78. Robin Datta Says:

    I mean premisses, not premieres: chalk that one up to Steve Jobs’ spelling correction.

  79. Ed Says:

    Take a big breath, exhale and watch the video.

    http://maxkeiser.com/2011/06/04/bonos-legacy/#comments

  80. Victor Says:

    http://www.cnbc.com/id/43233920

    Quote re Chinese demand over the next decade or so:
    With demand for meat rising fast and still well short of that in for example Taiwan, Ferguson believes to meet this demand the total output of grain from the European Union and Brazil will be needed.

    No need to say more. This can not continue.

  81. Victor Says:

    The populations of high trophic level fish have decreased dramatically over the last century according to a study done in 2003:

    Look at the incredibly frightening comparison chart here:

    http://www.businessinsider.com/weve-eaten-all-the-fish-in-the-sea-2011-6

    Here is the paper’s abstract:

    http://www.mendeley.com/research/hundredyear-decline-of-north-atlantic-predatory-fishes/

    A quote from the abstract:

    The results indicate that the biomass of high-trophic level fishes has declined by two-thirds during the last 50-year period, and with a factor of nine over the century. Catches of high-trophic level fishes increased from 2.4 to 4.7 million tonnes annually in the late 1960s, and subsequently declined to below 2 million tonnes annually in the late 1990s. The fishing intensity for high-trophic level fishes tripled during the first half of the time period and remained high during the last half of the time period.

    And lastly for you with a technical bent, the paper itself:

    http://www.seaaroundus.org/Journal/faf103.pdf

  82. Nicole Says:

    Victor,

    As a grazier (or rancher, if you’d prefer), I get fed up with the modern farming method of feeding grain to cattle, and how it is giving all beef farming a bad rap. Cattle are ruminents. Therefore they should never be fed grain. Occasionally when they are grazing, they will take some grain in with the grass, but first and foremost they are grazing animals. To give them anything else to eat is doing them and the world a great disservice. As grazing animals, if they are managed properly, they are the best possibility we have to avert Climate Change. “The best soils in the world come from grasslands with large ruminants, where rainfall matches evaporation.” quote from Dr Paul Hepperly, former research manager of the Rodale Institute, Pennsylvania in an interview with the ABC’s Organic Gardener magazine, July/August 2011.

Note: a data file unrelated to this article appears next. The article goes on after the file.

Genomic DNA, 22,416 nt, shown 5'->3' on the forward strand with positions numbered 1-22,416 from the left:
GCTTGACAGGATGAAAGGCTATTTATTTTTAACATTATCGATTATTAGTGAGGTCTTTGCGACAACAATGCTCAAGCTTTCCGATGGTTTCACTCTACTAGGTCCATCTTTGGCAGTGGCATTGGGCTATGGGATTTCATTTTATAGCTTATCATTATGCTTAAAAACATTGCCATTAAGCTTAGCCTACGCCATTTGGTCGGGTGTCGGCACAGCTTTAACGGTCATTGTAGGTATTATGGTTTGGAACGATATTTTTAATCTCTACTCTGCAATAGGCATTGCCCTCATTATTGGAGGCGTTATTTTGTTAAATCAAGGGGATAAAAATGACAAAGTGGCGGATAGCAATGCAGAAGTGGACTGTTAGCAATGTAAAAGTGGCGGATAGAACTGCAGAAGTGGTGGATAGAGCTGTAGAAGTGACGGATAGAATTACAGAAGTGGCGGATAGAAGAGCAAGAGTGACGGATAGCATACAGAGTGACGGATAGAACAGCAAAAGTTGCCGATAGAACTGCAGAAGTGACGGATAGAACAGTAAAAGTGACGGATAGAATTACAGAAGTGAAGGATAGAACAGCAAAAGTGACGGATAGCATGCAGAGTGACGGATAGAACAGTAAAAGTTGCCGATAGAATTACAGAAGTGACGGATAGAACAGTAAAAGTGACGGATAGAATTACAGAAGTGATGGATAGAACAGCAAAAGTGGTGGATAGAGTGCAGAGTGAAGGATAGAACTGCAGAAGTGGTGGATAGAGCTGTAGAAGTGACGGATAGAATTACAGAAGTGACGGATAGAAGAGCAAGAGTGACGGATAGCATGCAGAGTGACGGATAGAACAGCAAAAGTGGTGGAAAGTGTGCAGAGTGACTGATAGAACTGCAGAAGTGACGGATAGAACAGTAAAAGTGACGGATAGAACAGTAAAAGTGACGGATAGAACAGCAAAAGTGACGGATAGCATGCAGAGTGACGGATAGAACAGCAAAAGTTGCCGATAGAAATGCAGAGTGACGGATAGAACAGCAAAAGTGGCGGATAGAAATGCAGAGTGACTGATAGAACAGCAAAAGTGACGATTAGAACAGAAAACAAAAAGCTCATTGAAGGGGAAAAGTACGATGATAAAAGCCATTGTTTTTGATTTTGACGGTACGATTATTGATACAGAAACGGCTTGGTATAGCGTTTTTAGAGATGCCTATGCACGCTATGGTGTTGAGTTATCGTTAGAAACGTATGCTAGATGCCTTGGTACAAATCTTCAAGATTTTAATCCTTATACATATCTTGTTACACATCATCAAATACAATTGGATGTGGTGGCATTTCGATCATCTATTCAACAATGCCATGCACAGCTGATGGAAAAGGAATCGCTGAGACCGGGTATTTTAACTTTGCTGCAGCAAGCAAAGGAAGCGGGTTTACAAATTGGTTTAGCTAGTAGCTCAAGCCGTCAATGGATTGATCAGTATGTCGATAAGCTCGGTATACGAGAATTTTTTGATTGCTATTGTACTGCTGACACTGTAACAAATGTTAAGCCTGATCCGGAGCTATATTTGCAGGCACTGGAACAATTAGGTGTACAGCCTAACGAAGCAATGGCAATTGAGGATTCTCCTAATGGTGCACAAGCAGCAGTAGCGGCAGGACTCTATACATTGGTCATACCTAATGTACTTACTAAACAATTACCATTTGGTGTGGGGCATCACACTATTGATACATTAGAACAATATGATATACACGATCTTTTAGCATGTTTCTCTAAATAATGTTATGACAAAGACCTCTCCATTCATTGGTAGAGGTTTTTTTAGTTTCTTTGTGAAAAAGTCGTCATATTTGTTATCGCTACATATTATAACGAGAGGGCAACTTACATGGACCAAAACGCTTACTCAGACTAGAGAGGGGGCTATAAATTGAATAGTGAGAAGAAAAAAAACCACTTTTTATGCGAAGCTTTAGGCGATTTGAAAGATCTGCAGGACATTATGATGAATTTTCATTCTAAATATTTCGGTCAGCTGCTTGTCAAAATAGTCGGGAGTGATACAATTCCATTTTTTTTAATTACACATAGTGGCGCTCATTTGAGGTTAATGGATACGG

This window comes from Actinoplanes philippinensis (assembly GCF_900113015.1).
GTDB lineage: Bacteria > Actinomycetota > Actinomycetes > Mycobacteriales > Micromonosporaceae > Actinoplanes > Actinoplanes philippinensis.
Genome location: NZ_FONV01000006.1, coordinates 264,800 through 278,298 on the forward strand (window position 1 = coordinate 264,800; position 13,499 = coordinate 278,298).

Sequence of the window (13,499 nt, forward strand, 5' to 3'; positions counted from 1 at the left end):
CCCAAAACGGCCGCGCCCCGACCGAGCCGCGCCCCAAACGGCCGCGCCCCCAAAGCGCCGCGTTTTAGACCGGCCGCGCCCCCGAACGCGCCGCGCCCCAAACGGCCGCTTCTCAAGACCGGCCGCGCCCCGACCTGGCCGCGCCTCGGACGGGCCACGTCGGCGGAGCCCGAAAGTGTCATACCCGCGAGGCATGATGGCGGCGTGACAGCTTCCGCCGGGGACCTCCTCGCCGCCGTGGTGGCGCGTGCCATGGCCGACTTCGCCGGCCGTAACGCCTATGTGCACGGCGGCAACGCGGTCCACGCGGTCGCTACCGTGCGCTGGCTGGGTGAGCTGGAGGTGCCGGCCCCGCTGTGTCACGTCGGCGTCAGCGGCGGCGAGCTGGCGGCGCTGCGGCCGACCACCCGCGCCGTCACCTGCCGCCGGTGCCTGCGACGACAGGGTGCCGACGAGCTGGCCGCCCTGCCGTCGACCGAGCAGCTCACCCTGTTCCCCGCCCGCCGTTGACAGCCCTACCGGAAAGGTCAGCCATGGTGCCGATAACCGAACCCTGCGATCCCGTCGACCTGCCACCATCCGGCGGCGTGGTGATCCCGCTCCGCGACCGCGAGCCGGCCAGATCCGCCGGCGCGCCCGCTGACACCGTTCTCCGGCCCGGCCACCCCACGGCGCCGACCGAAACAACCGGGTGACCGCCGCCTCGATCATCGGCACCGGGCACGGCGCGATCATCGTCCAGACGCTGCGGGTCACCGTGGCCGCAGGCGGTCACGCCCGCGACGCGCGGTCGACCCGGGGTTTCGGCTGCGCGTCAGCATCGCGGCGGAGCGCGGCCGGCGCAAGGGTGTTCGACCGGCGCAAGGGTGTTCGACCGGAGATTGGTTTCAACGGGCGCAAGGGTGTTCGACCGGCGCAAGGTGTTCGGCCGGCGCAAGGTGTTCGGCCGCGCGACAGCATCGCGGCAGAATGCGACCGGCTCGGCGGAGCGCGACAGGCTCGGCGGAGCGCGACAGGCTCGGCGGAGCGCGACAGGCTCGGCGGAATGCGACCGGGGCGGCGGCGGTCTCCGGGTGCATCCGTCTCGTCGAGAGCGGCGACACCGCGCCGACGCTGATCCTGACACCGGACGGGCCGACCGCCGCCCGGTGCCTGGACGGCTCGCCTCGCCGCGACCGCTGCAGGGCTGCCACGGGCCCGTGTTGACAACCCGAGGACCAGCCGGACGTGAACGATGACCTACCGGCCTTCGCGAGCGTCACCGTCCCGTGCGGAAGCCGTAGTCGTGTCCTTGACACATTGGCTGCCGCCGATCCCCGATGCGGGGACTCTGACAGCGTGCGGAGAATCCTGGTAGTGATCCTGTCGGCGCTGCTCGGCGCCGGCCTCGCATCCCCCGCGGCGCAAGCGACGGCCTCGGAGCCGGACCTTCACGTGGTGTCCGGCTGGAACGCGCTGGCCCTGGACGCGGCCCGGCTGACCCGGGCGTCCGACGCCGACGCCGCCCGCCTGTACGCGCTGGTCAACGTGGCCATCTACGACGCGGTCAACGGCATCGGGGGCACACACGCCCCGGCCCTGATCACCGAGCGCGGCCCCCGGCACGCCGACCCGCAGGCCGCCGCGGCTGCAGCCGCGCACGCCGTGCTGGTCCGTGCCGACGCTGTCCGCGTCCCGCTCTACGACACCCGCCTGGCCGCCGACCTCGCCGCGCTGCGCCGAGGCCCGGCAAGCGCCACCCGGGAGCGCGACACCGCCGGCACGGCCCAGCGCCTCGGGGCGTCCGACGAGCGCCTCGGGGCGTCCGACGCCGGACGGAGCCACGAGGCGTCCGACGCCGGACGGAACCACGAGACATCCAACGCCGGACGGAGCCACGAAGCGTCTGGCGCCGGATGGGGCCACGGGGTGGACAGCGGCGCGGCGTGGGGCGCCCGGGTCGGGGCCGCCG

Using regenerative farming techniques like pulsed grazing and pasture cropping, an Australian farmer has sequestered an increasing amount of carbon every year for the last 12 years so that now he is sequestering 33 tonnes of carbon per hectare, which is equivalent to taking about 99 tonnes of carbon dioxide out of the atmosphere. If these methods were applied globally on agricultural land, 33 tonnes per hectare would more than triple the world’s greenhouse gas emissions. And the beauty of these methods are that although useful, you do not require tractors and the use of fossil fuels to achieve the same results.

  83. Victor Says:

    Ed

    What can I say? That video was sickening. I couldn’t even finish it. My daughter works for BoA, and has for something over 20 years now. Her employer is a forbidden subject…. :-)

    But the Max Keiser vid on the same page was excellent… ;-)

  84. Victor Says:

    Nicole

    Totally agree. Grass fed cattle are the way to maintain ecological balance. Grain is only useful to put weight on them, nothing more. But of course, I suppose more weight, means more profits, eh? And who would stand in the way of profits?…. :-)

  85. Kathy Says:

    Victor thanks for the link on the fish. Worse than I thought.

    Meanwhile the Japanese are making great strides to cope with less electicity – open those collars men :)
    Description
    In Tokyo today, a government-sponsored fashion show kicked off the “Super Cool Biz” campaign to encourage workers to adopt a breezier look this summer.

    “We have a power shortage this year,” said Environment Minister Ryu Matsumoto, dressed in an open-collar shirt. “The government is calling for a 15 percent cut in electrical usage.”